My two Mini-14s are 1:10 and 1:9 (1:10 has an 18" barrel, 1:9 has a 16" barrel). I prefer 55gr M193 (or PMC Bronze .223 55gr) for both, for my purposes: no need for me to single out specific ammo for a specific Mini. Then again, I don't hunt or shoot paper (just plink coffee creamer jars out to about 75 yards, usually unsupported or with a bi-pod or rest in the prone position). Pretty close to 100% hits at that range from either Mini - even from a rather impatient Mr. Magoo shooter (me). Perhaps I'm suffering from the bigotry of low expectations, but that is good enough for a man-sized target at 300 yards, should the unthinkable ever happen.

Without getting too technical, it isn't really the weight of the bullet but the length that is important. But since almost all ammo is listed by weight rather than bullet length, weight is a handy reference we use. Generally speaking, the heavier the weight, the longer the bullet...The length of the barrel also has a vote.
RJF!

Don't think I was bashing the chart you posted, I wasn't in any regard, all information is knowledge, and helps some understand things. I also agree about the length and weight principle, just didn't want to get too technical. Its funny how much science is needed to determine whats the best for what you have, and desire to do with it. I am always amazed at how much difference powders make, bullet length, weight, design, heck even muzzle device, barrel material, and many other variables like weather and humidity. I still get those yathzee moments when something unexpected happens positive or negative in some cases.

My most recent was with my barrett 50bmg. I was shooting m33 ball ammo and not getting any good groups. I then tried several different bullets in reloads the barnes tsx, tax x in 647 grains with us869 ball powder, better but not grreat. Then the 750 amax with us 869 still same results. Swapped to h50bmg powder and the 750 amax and 6 shots under 1.75" at 200 yards. Yathzee. So it took alot of testing and development, but the trip was worth the destination.

Had a similiar occurrence with the 25-45 and a 117 grain round nose bullet. No data available so started testing with powders i used on hand for 223 rem. H4895 worked great for me with a 75 grain 223 rem reload, submoa. So i used it to develop my 117 grain 25-45 round. Worked it up by .5 grain increments, found the sweet spot at 19.5, 21.5 and 23 grains. All, that time was checking for stress cracks on the brass, popped primers, etc. Did the same with 338 federal umtil I found the best combination. Here is my 50 bmg first the factory ammo, then my reload.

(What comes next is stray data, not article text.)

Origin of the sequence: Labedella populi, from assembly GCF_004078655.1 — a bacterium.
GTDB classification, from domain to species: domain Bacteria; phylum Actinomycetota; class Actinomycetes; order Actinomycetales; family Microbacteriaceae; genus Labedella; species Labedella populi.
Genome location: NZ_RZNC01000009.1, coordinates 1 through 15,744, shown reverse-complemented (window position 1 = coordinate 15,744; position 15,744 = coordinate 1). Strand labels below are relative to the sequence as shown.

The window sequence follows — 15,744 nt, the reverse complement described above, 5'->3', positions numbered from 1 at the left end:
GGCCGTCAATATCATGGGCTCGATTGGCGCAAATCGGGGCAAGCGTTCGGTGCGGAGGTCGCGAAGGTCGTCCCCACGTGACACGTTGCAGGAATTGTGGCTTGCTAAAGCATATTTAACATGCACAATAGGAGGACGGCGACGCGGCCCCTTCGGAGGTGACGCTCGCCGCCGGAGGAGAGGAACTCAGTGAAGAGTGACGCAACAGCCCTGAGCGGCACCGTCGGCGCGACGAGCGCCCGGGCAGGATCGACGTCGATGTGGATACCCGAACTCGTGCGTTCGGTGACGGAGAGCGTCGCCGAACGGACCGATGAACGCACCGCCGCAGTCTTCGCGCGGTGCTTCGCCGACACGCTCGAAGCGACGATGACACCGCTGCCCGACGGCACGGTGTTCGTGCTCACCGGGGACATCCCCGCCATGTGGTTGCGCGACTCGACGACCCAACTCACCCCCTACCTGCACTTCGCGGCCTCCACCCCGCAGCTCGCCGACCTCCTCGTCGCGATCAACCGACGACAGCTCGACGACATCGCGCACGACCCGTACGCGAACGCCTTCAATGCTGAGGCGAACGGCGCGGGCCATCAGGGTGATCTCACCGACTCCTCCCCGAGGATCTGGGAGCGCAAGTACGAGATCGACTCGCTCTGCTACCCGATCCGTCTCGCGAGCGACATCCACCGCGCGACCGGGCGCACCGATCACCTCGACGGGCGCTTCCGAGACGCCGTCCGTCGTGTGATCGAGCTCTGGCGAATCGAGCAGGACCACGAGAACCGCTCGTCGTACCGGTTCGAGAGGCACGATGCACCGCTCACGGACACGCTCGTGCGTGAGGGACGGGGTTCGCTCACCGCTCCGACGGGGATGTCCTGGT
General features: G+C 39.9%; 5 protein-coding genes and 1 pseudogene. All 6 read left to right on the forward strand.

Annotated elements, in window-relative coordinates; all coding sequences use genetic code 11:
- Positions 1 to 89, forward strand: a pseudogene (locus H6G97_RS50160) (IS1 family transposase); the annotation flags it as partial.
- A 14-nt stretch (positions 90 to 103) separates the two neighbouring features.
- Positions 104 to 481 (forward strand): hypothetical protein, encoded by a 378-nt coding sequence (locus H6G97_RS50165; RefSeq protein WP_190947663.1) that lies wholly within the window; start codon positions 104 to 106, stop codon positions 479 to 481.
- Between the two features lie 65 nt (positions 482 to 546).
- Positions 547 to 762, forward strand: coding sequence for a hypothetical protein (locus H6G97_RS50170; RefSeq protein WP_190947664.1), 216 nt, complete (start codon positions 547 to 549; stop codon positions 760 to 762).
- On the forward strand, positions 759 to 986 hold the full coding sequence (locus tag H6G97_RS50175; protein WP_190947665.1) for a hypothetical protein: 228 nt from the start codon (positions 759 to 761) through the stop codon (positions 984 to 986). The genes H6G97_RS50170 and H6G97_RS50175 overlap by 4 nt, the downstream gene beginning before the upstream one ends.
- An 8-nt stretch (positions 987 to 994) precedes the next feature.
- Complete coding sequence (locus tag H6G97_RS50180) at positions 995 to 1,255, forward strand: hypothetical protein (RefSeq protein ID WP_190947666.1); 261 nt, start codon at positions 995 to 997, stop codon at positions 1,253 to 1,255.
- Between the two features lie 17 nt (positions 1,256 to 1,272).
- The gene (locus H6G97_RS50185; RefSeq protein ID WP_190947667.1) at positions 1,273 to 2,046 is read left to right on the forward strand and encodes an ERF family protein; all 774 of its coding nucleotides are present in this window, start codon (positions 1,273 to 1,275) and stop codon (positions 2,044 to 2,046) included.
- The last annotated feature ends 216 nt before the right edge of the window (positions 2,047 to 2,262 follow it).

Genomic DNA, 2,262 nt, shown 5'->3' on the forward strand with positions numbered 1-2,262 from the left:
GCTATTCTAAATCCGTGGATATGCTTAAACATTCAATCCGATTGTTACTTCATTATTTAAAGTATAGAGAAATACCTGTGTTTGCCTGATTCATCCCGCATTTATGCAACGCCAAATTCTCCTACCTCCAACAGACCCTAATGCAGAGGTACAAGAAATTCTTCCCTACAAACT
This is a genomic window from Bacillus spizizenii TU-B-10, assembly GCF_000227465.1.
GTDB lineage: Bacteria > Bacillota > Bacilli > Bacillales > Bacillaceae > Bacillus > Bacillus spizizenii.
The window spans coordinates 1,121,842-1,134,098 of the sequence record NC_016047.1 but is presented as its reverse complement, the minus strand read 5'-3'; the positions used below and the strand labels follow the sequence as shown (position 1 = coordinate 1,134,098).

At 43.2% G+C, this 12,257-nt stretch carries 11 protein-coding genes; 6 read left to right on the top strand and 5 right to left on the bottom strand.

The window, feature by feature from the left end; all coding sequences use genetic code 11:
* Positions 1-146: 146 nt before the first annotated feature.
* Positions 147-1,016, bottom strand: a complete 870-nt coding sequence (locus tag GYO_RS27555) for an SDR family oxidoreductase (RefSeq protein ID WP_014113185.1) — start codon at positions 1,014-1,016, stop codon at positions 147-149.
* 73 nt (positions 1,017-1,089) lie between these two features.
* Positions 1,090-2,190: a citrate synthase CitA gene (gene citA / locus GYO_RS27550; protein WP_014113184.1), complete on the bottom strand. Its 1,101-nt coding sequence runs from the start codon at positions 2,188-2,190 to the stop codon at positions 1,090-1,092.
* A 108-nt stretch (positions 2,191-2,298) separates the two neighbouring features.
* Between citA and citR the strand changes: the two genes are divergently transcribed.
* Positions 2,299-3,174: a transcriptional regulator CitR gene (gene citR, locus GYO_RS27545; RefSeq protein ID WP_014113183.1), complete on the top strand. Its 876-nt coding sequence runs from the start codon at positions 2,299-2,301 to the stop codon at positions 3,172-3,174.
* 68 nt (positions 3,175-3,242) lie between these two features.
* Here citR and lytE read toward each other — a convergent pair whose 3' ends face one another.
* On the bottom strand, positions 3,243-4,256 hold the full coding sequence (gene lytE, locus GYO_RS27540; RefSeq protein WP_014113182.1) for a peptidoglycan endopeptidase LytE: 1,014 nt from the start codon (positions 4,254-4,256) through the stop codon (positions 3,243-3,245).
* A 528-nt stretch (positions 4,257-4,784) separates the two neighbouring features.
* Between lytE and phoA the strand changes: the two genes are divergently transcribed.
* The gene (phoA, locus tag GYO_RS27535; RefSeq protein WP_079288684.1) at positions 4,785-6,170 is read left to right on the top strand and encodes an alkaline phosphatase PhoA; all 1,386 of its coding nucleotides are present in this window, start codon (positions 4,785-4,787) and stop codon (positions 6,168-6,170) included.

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Tacky, that is very impressive!

And, no offense taken from your previous post, nor from pblanc's. That chart is understandably a generalization/simplification of a very complex equation with multiple variables, but good as a start point - particularly for non-reloaders like myself.
 

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I love playing with loads until you find the right combination. I know that not everyone reloads and they are left with factory shooting fodder. I reload using Nolser, Sierra and Hornady bullets and several different powders. Most of my rifles are a 1:9 twist with a couple of exceptions so I load with the 1:9 in mind. The chase is as much fun as the shooting itself. At least in my humble opinion.

kwg
 

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Tacky, that is very impressive!

And, no offense taken from your previous post, nor from pblanc's. That chart is understandably a generalization/simplification of a very complex equation with multiple variables, but good as a start point - particularly for non-reloaders like myself.
:thumbsup:

Yes I was really surprised with the 50. Its a tough round to load for, maybe 6 bullets and only 2 powders available for it, so im just glad I found the combination with the limited amount of components available.

I love playing with loads until you find the right combination. I know that not everyone reloads and they are left with factory shooting fodder. I reload using Nolser, Sierra and Hornady bullets and several different powders. Most of my rifles are a 1:9 twist with a couple of exceptions so I load with the 1:9 in mind. The chase is as much fun as the shooting itself. At least in my humble opinion.

kwg
It can be frustrating though when you cannot find the right combination. But it is a great adventure, and love when a plan comes togather.;)